California Bill Would Deem Some Lenders As Licensed

California generally requires that persons engaged in the business of making loans be licensed.  If not licensed under some other statute (such as the banking, credit union or residential mortgage lending laws), a lender will generally be subject to licensing under the California Financing Law (fka California Finance Lenders Law).  Anyone who has applied for a CFL license from the Department of Financial Protection & Innovation can tell you that the process is a confusing, time consuming and frustrating experience.  

The CFL currently includes two de minimis exemptions.  The first exempts any person who makes no more than one loan in a 12-month period if that loan is commercial loan as defined in Section 22502 of the California Financial Code.  Cal. Fin. Code § 22050.5   The second exempts any person who makes five or fewer loans in a 12-month period, provided these loans are commercial loans as defined Section 22502 and the loans are "incidental" to the business of the person relying upon the exemption.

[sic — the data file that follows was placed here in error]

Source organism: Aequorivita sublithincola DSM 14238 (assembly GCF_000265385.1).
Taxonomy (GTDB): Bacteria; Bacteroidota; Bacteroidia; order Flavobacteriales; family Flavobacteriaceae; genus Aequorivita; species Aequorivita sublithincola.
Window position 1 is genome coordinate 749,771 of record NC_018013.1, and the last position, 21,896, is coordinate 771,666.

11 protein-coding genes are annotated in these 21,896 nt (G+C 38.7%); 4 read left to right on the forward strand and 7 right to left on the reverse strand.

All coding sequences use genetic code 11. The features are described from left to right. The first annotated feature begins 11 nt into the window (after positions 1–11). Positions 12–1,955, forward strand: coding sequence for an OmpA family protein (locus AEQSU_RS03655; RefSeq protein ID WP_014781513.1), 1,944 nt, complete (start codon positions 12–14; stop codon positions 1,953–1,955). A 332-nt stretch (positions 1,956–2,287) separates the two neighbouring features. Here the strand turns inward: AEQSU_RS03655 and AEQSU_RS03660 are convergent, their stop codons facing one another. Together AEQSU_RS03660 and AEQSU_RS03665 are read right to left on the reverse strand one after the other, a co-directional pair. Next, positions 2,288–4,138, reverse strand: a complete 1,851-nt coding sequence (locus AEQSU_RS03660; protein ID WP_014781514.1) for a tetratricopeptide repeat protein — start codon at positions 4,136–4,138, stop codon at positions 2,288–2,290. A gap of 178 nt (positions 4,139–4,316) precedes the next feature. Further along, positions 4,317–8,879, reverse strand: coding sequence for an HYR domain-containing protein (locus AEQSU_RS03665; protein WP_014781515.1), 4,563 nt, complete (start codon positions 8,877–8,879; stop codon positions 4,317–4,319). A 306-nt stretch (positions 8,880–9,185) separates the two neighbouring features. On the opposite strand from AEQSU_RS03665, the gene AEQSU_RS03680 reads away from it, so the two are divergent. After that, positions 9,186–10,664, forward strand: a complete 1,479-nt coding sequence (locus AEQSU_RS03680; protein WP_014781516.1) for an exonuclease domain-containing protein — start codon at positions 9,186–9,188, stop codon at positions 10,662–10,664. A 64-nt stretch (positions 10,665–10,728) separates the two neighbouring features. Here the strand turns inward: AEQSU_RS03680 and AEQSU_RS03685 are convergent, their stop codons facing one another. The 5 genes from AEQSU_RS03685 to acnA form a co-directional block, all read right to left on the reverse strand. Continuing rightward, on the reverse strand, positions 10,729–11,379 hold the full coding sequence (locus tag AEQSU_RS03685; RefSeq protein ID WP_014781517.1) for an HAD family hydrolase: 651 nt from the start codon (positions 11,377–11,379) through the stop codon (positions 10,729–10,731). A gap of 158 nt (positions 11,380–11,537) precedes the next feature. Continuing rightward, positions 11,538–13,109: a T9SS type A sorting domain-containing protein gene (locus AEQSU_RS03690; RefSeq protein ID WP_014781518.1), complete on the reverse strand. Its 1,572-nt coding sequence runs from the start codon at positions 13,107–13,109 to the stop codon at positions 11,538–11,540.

This latter exemption does not work for special purpose lending entities that are formed to make more than one, but fewer than six , commercial loans in a 12-month period because their loans are not "incidental" to their business.  Consequently, these lenders must complete the arduous licensing process, which typically takes months to complete.   The California legislature is now considering a novel solution.  Rather than exempt these lenders, the legislature is proposing to deem them to be licensed under the CFL.   If enacted, AB 2981 would add a new subdivision (h) to Section 22100 to provide as follows:

A lender that does not make or broker residential mortgage loans or consumer loans shall be deemed a licensee under this article when the lender makes five or fewer commercial loans annually and the principal amount of all loans made by the lender in the preceding and current calendar year have each exceeded three hundred fifty thousand dollars ($350,000).

While interesting, this approach raises, but fails to answer, a number of important questions.  For example, can a person simply be deemed "licensed" even without that person's knowledge or consent?  How will the DFPI determine who is and who isn't licensed under the CFL?